Linux Blog

Bash Aliases

Filed under: General Linux,Linux Software,Quick Linux Tutorials — at 12:23 pm on Wednesday, June 25, 2008

Have you ever wanted to make a command for something that did not exist? Perhaps modify the functionality of a particular application to something more suitable? I know I have. For example, and I know that there is probably a better way to do this, but on certain Linux machines (such as servers), I like to clear the output before exiting. While I can type the command:

 clear; exit

this still leaves me with a line at the top of the screen. Some distributions clear this automatically, for those that don’t an alias can be used.The basic principal for a bash alias is easy. You set an alias up and then use that alias instead of the command.
It appears that aliases have precedence over any already existing applications in the path so it becomes handy if you wish to override a command or perform a task before launching a built in command. I’m sure that this option can be changed if needed.

Now you know what aliases are here is how to use an alias to override the exit command in bash.

alias exit="clear; exit > /dev/null 2&> /dev/null"

Aliases with parameters can get tricky, the best workaround I have found is to write a shell script and put it in your local bin directory.

Two Screens, Two Linux Boxes – One Keyboard and Mouse

Filed under: General Linux,Quick Linux Tutorials — at 8:50 am on Wednesday, September 26, 2007

Ever wished you could use your keyboard and mouse on another computer? In this article I will show you how.
To read it it should take about 60 seconds. In this time I’ll show you how to use one keyboard and mouse on two Linux machines. I’ll cover how to use the same keyboard and mouse on a Linux and Windows machine in another article.

Ready? Lets go!

First Decide which keyboard and mouse you want to use across multiple monitors on different machines and sit at that computer. The program needed to get this to work is called x2x.
As of this writing the stable version is 1.27

Download the stable version from


Extract The Source code

tar xvzf x2x-1.27.tar.gz

Compile x2x

./configure && make && make install

If x2x compiled without any errors you should be good to run the program.
On the computer you want to use your primary keyboard and mouse on do the following:
Find out your IP

/sbin/ifconfig ethX

Run xhost to allow clients to connect to your display:

xhost +

Going back to your original computer decide which side of the monitor you want your mouse to jump to the other computer on. It will either be North, South, East or West. If your second linux box is on your left like mine, it will be west.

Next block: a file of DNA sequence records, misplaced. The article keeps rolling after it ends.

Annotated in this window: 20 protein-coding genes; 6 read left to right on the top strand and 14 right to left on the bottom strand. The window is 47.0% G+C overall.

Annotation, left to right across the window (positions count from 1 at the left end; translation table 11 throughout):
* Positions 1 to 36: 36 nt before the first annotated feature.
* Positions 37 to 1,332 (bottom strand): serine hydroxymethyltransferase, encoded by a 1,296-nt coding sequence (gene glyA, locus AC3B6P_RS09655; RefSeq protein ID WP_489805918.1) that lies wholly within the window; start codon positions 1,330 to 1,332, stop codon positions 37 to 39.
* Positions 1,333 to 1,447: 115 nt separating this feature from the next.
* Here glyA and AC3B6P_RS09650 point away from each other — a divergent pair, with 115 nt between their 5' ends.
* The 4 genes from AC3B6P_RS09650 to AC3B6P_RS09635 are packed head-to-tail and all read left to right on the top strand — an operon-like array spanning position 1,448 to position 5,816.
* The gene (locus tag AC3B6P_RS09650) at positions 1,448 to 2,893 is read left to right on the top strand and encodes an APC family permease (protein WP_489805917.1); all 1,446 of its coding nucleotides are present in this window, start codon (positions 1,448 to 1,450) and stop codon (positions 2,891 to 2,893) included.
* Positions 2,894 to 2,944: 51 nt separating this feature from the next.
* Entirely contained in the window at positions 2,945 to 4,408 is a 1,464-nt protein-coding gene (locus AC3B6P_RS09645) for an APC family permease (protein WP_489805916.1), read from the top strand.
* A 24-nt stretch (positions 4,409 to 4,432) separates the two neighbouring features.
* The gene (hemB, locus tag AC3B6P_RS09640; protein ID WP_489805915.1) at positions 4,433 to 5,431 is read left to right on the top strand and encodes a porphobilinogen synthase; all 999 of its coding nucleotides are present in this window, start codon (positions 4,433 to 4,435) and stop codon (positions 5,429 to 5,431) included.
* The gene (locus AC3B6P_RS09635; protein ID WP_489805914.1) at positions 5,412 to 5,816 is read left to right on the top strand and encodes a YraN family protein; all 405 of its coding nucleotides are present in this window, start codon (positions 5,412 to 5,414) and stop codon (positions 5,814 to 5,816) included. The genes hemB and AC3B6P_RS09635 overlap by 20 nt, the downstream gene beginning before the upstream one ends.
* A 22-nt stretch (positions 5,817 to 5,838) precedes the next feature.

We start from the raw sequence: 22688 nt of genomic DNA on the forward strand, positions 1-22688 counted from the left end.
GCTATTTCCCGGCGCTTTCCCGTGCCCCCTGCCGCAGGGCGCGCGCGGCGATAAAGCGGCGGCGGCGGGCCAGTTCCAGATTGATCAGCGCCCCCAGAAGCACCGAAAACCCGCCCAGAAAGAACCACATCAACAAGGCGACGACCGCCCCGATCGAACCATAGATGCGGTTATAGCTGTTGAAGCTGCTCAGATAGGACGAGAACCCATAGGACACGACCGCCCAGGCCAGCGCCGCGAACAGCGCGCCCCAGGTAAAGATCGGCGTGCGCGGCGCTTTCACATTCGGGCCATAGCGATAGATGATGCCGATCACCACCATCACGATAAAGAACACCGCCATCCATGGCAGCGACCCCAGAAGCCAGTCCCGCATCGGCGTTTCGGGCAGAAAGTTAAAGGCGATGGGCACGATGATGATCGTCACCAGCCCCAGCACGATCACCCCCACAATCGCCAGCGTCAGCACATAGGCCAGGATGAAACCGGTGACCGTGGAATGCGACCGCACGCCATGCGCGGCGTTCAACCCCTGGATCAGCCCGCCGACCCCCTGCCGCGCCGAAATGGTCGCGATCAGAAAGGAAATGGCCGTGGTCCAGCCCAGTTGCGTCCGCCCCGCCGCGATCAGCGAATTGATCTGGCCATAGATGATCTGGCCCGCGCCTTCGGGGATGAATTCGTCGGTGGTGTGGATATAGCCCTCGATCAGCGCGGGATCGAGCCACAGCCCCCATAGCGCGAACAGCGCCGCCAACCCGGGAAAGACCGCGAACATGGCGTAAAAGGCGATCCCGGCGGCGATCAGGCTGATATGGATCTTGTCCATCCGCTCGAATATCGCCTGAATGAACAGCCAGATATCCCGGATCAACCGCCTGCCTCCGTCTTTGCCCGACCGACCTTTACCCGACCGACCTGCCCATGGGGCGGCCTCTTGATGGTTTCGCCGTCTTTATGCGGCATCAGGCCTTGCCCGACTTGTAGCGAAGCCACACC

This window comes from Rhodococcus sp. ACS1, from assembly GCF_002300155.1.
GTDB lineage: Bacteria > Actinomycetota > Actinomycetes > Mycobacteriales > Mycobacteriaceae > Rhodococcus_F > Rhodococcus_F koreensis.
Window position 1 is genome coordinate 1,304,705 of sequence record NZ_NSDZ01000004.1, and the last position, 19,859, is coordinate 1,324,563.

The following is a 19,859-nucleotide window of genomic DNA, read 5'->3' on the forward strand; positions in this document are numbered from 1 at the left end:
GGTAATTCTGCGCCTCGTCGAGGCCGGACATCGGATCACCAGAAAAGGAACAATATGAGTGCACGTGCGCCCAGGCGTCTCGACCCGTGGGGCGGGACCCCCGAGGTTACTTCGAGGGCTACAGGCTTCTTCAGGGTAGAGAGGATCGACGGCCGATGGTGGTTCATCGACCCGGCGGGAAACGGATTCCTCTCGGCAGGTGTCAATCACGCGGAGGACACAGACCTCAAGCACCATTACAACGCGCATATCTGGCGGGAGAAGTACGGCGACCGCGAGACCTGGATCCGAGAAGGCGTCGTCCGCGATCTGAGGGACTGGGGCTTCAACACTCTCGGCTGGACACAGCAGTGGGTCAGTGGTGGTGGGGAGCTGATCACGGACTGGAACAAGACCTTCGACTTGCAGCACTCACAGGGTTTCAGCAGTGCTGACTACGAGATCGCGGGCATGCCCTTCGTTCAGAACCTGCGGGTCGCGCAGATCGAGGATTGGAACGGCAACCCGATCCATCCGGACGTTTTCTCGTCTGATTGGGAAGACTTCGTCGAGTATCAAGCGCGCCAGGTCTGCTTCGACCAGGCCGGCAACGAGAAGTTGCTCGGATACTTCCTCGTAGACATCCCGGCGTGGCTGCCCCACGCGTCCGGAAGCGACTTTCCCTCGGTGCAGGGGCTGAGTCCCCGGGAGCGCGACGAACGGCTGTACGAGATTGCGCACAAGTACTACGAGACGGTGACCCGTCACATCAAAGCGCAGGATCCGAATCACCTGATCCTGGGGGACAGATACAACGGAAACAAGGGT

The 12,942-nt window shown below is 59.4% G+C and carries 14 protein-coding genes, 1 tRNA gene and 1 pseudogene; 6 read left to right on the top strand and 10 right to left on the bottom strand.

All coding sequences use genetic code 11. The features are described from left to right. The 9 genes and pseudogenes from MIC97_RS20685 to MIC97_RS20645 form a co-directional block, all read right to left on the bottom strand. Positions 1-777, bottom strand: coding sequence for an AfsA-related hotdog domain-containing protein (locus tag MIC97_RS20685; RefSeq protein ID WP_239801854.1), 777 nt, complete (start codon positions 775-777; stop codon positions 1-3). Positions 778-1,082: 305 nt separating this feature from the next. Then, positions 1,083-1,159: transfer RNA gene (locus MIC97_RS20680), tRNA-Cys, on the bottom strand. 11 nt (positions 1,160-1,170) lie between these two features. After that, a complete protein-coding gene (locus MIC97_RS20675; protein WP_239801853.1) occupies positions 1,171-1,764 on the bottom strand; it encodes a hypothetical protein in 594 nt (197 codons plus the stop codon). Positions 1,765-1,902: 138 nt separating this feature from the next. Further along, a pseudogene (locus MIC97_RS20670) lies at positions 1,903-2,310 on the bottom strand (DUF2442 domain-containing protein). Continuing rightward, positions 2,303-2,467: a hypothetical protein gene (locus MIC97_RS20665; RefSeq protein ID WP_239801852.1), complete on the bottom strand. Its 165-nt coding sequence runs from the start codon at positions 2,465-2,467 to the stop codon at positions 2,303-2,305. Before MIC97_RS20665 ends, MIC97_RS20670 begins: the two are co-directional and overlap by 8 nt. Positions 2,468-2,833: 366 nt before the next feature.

Now lets get the two computers connected with the same keyboard and mouse:

x2x 192.168.X.X:0.0 -west

Thats all there is to it. You should be able to mouse over the right of your screen and see your mouse cursor on the other computer.

Low cost PC’s in China. Is Linux about?

Filed under: General Linux — at 11:56 pm on Monday, August 6, 2007

I was listing to NPR late yesterday evening on my way home from work. There was an interesting tech talk going on about computer manufacturers in China. Notably Dell and Lenovo (IBM). They are both offering PC’s for around $199. The Dell ships with Windows, but I am unclear on what the Lenovo ships with. Since the dirt cheap Dell ships with a monitor, keyboard & mouse but its competitor the Lenovo desktop only ships with a keyboard & mouse. A television is used for the monitor. It makes me wonder what OS the Lenovo is running.

Apparently the Lenovo shipped in April. There are rumors that Microsoft, one of Lenovos partners has been cooperating with the company to deploy Linux machines. Microsoft pushing Linux in China? Thats a interesting concept, but in my opinion there is nothing wrong with it. It does make me wonder if even Microsoft has come to the conclusion that the cost of Windows is too high.

There is a huge market for low end PC’s in China the NPR radio show reported. With 800 million potential customers who wouldn’t attempt to make a profit if given the chance? What better way to maximize profit then to use an operating system with a such a low cost to maintain? Given the potential customers are mostly rural farmers that earn only $600 a year its possible that they could still afford a computer if they saved up for a while. The show also went into say that the computer could be a powerful tool for the farmers. I agree with this in that they would be better able to predict when to buy and sell produce. They could check the weather to make sure that grounds are soft for planting crops the next day.

The low end computers would be a good asset to own. I am proud of the Linux operating system if the rumors are true. I wish the best to Lenovo and Dell and hope they are successful in their business in China.